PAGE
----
APL statement of support to The Criminal Bar Day of Action on 6th January 2014

Statement on behalf of the Association of Prison Lawyers

Action on 6th January 2014

The APL is an organisation founded in 2008 to represent the interests of specialist prison law practitioners.  These comprise both Barristers and Solicitors throughout England & Wales.

We are aware of the day of action led by the Criminal Bar Association on 6th January.  Members of the CBA will not attend hearings before the criminal courts on that morning, and have all been issued pro forma letters to send to clients and Courts to give them prior warning of this.

The Criminal Law Solicitors Association have pledged support, and left the specific means of expressing this support down to their individual members.  Members have been instructed not to re-brief VHCC matters to in-house Higher Court Advocates.  Members choosing not to attend non-VHCC hearings on the morning of 6th January 2014, have been advised to alert relevant parties to the availability of the duty solicitor on the day of the hearing.  Specific exceptions are made for vulnerable clients.

We can follow the CLSA by pledging support to the CBA on their day of action.  Whilst the disruption to the Court system is genuinely regrettable, it is our position that Ministry of Justice’s legal aid changes, in their originally proposed, and current, forms have allowed no alternative.

The majority of our members work under the Standard Criminal Contract, and therefore fall to be affected by the rate cuts which form the basis of the 6th January 2014 day of action.  More impactful, however, to our members are the scope cuts which leave only a very narrow range of issues on which our clients can seek advice.  It is this change which will fundamentally undermine the concept of legal accountability on the prison estate and beyond.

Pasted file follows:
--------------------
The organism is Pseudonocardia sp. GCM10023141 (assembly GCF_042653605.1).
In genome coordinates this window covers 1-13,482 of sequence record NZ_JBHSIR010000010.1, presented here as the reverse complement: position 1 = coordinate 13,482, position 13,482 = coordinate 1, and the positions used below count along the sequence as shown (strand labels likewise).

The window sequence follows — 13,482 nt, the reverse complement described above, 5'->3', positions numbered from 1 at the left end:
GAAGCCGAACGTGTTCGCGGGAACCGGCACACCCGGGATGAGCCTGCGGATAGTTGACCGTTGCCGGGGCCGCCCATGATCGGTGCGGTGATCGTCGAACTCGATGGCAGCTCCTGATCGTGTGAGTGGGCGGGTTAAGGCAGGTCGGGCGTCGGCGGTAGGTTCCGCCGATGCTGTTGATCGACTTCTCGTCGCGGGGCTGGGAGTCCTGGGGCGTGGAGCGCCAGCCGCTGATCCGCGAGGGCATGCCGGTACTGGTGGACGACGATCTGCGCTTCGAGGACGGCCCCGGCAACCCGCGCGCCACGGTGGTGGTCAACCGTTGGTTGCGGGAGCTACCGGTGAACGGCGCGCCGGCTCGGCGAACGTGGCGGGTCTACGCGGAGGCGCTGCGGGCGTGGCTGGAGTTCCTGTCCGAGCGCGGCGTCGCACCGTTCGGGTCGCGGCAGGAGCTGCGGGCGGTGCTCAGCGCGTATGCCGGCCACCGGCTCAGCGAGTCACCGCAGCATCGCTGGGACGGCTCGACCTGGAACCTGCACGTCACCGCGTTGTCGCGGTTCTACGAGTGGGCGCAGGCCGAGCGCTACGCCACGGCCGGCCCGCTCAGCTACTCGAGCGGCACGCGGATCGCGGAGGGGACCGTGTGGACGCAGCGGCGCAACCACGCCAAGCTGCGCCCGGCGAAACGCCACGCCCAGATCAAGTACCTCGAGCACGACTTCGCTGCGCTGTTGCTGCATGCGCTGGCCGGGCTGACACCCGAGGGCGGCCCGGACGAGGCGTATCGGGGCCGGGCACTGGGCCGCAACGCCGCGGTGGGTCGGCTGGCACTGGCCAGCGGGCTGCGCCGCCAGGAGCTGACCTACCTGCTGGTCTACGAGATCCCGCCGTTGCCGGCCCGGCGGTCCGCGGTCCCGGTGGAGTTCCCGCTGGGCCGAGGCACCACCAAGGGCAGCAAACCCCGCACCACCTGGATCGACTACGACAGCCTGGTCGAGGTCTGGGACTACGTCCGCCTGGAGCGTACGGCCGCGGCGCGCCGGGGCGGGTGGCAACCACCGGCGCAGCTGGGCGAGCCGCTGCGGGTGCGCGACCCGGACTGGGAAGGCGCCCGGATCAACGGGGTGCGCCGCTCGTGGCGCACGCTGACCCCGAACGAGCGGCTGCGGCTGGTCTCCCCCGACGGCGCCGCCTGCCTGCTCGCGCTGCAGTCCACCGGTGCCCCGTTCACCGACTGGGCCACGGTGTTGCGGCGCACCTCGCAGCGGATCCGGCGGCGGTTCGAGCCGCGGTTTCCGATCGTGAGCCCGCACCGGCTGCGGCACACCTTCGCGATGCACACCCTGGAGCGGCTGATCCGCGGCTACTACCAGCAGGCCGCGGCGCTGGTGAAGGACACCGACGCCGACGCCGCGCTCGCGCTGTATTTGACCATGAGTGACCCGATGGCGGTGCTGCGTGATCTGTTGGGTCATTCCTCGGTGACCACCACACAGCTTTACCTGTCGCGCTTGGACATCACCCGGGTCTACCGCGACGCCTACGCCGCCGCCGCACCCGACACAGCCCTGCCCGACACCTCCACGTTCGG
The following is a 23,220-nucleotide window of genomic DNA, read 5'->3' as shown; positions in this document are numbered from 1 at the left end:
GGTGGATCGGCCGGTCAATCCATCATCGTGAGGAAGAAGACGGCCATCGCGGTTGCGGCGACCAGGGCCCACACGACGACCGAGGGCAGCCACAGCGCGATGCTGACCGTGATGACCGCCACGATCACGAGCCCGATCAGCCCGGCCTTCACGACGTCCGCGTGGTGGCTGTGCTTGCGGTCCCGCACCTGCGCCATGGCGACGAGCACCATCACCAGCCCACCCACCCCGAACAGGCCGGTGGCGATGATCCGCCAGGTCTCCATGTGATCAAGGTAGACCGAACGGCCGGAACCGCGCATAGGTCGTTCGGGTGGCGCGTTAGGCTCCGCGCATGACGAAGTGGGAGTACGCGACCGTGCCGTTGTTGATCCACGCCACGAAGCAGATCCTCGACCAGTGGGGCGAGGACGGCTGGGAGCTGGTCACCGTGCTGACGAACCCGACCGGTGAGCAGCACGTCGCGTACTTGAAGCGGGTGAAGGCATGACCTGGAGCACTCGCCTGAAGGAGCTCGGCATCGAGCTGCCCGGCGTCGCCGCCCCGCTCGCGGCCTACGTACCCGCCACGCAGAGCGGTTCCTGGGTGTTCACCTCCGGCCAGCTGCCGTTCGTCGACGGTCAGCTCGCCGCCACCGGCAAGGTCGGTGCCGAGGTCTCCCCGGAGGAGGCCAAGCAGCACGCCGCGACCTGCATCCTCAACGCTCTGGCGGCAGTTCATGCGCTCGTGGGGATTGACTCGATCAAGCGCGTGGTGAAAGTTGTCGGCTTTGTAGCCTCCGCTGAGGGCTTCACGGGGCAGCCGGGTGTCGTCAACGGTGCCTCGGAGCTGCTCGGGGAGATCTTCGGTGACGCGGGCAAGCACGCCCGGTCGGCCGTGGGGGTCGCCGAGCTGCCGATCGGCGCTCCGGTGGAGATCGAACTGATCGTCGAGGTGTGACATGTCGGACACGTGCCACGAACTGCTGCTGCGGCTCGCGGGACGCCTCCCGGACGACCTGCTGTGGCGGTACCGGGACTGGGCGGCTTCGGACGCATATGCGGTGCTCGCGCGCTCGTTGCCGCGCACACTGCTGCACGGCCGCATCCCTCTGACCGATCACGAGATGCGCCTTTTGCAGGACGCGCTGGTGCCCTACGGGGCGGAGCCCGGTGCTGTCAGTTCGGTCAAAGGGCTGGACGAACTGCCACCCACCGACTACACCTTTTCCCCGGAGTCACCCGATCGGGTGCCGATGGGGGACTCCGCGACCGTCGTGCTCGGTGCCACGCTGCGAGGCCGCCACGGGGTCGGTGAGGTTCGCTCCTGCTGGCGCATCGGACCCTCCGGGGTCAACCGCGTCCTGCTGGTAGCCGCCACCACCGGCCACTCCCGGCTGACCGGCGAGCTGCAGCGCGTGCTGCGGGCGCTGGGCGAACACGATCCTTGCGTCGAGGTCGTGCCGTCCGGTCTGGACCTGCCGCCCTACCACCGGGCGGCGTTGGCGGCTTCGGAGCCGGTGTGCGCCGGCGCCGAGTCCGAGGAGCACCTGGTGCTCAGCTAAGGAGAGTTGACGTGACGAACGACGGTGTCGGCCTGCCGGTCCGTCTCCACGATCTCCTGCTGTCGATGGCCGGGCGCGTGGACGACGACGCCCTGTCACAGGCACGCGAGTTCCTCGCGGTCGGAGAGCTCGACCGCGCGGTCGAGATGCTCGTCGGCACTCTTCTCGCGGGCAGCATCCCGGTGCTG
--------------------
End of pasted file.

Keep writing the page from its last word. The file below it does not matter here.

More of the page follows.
Should members wish to support the CBA/CLSA the following non-binding protocol is offered to help them, given our complex array of cases:

  1. For members due to represent prisoners at Adjudications, whether before the IA or Governor, write to both the client and the adjudication authorities, confirming your non-attendance, and requesting an adjournment[1].
  2. Where prison visits and video links have been arranged, individual members may wish to consider the following questions:

(a)    Is the visit urgent?

(b)   Can I give the client reasonable notice that I will not be attending?

(c)    Is there another available opportunity to see the client before I act further in his/her case?

  1. For those due to represent clients at parole hearings we suggest attendance in all circumstances.  The further days and weeks in custody faced by defendants in criminal cases, become months and years for our clients.  Non-attendance will place their liberty in great jeopardy.  There is no duty solicitor scheme to safeguard any such clients’ positions.

All in all, our members are encouraged, where possible, to attend one of the local or national meetings on 6th January 2013.  If your adjudication is at a prison distant to your office, please be sure to factor in travel time to your plans.



Dear Sirs

 ***(Client name/charge numbers etc)***

Please note that a representative from our firm will be unable to attend the adjudication hearing scheduled for 6th January 2013, should it be heard before 2pm.  This is due to a day of action, arranged by the Criminal Bar Association, to take place nationwide, with support from other representative bodies, including the Association of Prison Lawyers.

Representation will be arranged for 2pm onwards if there is express authority from the adjudicating authorities at least 24 hours prior to the scheduled hearing. 

Without such authorisation, no such attendance will be arranged, without prejudice to any challenge(s) to adverse developments in the client’s case.

Please accordingly consider an adjournment or, where it is in the interests of natural fairness, discontinuance of the matter altogether.   


Yours faithfully



[1] See pro forma letter